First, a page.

Summer 2009

HUMS 630
Contemporary Historical Fiction


06/29/2009 - 07/31/2009
Tuesday & Thursday 05:30 PM - 08:30 PM

Downey 100

This course looks at a number of ambitious historical fictions published in the United States since the appearance of Toni Morrison's now-canonical novel, Beloved. We will consider why the historical novel and other fictions that do history or interrogate our notions of history have become so prominent in the literary landscape of the United States. We will read works that experiment with form and those that follow in the classic realist tradition and examine how different forms of representation make different kinds of history. A number of the works we will read (such as Beloved and Blood Meridian) draw on known historical sources to re-imagine the United States in the nineteenth-century. We will use these source materials to consider how writers transform the past into fiction--and try our hands at the process of making historical fiction in a brief creative writing exercise.

Our discussions will be shaped by a number of pertinent questions: What is the relation between primary sources (whether based in fact or fiction) or "history" and the fictional worlds we encounter? What, more particularly, are the relations among historical personages (Abraham Lincoln, John Brown, or JFK) and invented characters? How does the increasing authority of memoir and autobiography or pop-culture and media, shape the kind of history these fictions create? What, moreover, is the relation between domestic private life and public history? How, finally, can fictions be historical and in what sense do they do history?

Major texts may include: Beloved by Toni Morrison, Blood Meridian by Cormac McCarthy, Alias Grace by Margaret Atwood, Cloudsplitter by Russel Banks, Abe by Richard Slotkin, Henry and Clara by Thomas Fallon, March by Geraldine Brooks, Amalgamation Polka by Stephen Wright, Angels in America by Tony Kushner, Libra by Don Dillo, The Plot Against America by Philip Roth.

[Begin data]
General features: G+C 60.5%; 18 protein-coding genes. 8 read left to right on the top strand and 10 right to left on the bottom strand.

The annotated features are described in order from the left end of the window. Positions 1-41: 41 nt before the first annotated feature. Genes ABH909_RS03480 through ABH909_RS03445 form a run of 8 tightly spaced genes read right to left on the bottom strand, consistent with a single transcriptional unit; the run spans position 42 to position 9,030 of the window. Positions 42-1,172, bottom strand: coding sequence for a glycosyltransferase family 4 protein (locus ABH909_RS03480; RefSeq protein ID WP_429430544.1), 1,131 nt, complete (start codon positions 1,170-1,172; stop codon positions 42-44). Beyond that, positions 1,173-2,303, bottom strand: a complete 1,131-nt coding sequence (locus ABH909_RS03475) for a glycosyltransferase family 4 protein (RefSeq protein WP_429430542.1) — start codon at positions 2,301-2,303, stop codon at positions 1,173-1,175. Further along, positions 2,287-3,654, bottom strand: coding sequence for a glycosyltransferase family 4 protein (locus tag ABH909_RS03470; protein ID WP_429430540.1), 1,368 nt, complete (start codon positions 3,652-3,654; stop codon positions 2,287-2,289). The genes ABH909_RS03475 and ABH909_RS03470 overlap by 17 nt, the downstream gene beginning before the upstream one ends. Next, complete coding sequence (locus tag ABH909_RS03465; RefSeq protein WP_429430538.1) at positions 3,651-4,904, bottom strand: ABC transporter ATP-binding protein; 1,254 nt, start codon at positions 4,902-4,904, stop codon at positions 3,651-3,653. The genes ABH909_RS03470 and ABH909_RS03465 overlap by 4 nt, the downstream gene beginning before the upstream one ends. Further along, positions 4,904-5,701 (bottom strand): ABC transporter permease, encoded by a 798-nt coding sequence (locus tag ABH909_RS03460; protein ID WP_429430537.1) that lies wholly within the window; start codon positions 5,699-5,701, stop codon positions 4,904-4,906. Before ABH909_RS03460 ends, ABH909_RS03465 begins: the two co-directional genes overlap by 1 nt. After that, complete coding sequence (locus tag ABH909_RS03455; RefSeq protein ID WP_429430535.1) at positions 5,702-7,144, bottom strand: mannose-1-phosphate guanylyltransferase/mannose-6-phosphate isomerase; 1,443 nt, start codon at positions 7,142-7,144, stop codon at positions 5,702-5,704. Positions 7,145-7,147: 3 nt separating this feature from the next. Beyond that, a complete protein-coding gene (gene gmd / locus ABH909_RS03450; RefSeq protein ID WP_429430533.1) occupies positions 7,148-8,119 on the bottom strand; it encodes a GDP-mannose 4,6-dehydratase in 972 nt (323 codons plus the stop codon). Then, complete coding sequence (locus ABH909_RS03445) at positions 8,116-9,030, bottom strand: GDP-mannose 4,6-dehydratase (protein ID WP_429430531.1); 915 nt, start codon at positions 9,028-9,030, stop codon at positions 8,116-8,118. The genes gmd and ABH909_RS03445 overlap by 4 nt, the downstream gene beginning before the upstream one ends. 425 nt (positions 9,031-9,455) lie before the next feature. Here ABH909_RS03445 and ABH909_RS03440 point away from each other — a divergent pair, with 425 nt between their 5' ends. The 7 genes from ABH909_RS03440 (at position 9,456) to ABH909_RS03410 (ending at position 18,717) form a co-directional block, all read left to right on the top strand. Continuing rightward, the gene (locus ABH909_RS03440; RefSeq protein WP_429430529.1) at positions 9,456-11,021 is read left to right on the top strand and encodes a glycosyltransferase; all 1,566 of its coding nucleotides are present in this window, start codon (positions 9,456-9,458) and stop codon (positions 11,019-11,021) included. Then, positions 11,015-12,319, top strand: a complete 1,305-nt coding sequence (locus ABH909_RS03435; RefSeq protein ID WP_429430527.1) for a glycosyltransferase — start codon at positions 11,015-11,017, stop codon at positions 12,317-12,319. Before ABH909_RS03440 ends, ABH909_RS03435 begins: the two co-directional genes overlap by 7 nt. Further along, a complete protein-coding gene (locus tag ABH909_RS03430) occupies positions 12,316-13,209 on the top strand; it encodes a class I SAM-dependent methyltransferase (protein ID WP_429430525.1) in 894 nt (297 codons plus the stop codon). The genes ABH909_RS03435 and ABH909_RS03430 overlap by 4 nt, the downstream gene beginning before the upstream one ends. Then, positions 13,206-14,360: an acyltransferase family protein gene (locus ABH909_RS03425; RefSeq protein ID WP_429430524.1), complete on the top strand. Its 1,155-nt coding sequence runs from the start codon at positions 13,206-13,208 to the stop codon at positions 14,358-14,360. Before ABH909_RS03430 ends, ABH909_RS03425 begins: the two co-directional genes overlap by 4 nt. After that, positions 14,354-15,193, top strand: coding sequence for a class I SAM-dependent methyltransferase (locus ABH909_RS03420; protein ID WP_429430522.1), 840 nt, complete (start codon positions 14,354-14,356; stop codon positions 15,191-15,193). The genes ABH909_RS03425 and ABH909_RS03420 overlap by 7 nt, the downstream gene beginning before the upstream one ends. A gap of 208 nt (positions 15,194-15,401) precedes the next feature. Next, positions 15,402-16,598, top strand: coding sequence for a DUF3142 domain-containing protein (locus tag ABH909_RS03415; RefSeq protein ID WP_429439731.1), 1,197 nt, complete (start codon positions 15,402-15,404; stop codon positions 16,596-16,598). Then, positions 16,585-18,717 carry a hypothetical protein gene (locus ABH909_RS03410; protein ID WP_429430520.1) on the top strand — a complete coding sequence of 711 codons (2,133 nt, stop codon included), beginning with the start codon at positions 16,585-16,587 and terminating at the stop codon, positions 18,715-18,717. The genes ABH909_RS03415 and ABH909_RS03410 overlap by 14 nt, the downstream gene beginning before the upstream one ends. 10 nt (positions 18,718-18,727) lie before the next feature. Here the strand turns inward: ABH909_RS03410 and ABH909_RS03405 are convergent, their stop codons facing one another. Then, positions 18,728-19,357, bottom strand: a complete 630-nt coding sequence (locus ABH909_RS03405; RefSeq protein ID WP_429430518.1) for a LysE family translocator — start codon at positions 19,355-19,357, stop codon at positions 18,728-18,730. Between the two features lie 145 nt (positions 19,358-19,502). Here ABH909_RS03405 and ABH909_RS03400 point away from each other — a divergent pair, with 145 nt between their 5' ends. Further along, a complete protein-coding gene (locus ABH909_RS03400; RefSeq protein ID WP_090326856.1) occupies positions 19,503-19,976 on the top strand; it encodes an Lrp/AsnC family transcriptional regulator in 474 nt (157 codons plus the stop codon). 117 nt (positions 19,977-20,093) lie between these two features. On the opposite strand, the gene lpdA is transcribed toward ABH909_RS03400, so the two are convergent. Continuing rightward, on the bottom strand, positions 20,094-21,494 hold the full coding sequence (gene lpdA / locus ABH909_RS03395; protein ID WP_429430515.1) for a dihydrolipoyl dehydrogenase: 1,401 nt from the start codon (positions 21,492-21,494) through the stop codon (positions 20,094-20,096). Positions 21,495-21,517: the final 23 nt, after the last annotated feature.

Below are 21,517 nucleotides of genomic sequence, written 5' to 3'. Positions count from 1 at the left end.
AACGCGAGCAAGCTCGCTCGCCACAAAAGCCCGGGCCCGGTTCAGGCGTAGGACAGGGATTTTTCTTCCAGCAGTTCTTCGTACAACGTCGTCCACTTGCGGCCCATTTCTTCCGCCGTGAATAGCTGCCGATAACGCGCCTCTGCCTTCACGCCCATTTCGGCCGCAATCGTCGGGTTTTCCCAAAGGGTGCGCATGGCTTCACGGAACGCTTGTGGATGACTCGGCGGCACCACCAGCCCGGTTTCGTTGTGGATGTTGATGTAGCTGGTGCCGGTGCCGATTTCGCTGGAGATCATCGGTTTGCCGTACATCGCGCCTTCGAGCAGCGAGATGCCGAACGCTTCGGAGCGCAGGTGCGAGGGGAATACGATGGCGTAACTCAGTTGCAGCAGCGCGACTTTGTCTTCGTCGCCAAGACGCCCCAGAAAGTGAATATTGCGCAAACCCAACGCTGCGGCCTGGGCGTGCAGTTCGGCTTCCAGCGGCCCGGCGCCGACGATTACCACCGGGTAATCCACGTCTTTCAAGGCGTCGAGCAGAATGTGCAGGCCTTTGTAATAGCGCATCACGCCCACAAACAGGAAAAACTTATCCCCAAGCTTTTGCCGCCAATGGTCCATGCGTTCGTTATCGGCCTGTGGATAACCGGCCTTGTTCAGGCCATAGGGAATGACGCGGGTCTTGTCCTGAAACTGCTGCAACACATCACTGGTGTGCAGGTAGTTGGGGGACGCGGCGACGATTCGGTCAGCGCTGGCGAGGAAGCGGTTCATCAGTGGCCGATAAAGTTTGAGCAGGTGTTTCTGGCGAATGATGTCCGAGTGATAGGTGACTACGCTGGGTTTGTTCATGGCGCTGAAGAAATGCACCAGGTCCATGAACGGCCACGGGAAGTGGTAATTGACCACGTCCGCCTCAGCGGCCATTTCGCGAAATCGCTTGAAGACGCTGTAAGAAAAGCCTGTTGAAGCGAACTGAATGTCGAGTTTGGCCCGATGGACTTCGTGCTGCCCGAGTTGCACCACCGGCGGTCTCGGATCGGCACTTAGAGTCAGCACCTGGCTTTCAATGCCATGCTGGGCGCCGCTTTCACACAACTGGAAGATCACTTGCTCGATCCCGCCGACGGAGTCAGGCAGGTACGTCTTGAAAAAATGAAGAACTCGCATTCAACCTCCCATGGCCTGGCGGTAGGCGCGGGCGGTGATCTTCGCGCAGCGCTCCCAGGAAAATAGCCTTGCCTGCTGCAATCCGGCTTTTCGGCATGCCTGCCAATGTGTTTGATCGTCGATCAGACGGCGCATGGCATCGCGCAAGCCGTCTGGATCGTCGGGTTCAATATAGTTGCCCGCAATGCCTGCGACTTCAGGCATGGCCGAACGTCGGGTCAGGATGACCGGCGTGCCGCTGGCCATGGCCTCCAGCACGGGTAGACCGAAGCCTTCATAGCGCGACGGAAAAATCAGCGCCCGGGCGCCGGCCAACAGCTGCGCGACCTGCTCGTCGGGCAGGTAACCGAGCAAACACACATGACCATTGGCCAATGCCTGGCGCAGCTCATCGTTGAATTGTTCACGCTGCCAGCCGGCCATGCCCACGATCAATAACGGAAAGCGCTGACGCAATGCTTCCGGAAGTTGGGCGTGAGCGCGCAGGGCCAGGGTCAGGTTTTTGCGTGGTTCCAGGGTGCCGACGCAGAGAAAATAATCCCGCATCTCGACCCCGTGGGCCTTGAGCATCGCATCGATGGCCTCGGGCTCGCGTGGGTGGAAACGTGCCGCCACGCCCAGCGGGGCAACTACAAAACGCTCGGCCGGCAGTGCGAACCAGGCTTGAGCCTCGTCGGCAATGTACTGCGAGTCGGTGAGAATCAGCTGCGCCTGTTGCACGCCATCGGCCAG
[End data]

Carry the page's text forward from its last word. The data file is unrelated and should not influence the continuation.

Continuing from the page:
Required course work includes a brief presentation on historical source materials, a 4-5 p.p. critical paper (close-reading of one novel), a 4-5 p.p. creative rewrite of historical narrative, and a 10-15 p.p. critical paper.

Course tuition: $2022

A syllabus for this course is available at:
Course Syllabus

Charles Baraw (BA University of Vermont; MA Middlebury College; PHD Yale University) is a visiting assistant professor of English. His current book project is Hawthorne and the Travelling Eye: Tourism and Nineteenth-century American Literary Culture, which examines the role of aesthetics in travel, apprehension, narrative structure, and the development of professional authorship in the United States. Click here for more information about Charles Baraw.


Consent of Instructor Required: No

Format: Seminar

Level: GLSP Credits: 3 Enrollment Limit: 18

Texts to purchase for this course:
Russell Banks, THE CLOUDSPLITTER (Harper Perennial), Paperback

Don Delillo, LIBRA (Penguin), Paperback

Cormac McCarthy, BLOOD MERIDIAN (Vintage), Paperback

Toni Morrison, BELOVED (Vintage), Paperback

Toni Morrison, A MERCY (Knopf), Paperback

Philip Roth, AMERICAN PASTORAL (Vintage), Paperback

Philip Roth, THE PLOT AGAINST AMERICA (Vintage), Paperback

Stephen Wright, THE AMALGAMATION POLKA (Vintage), Paperback


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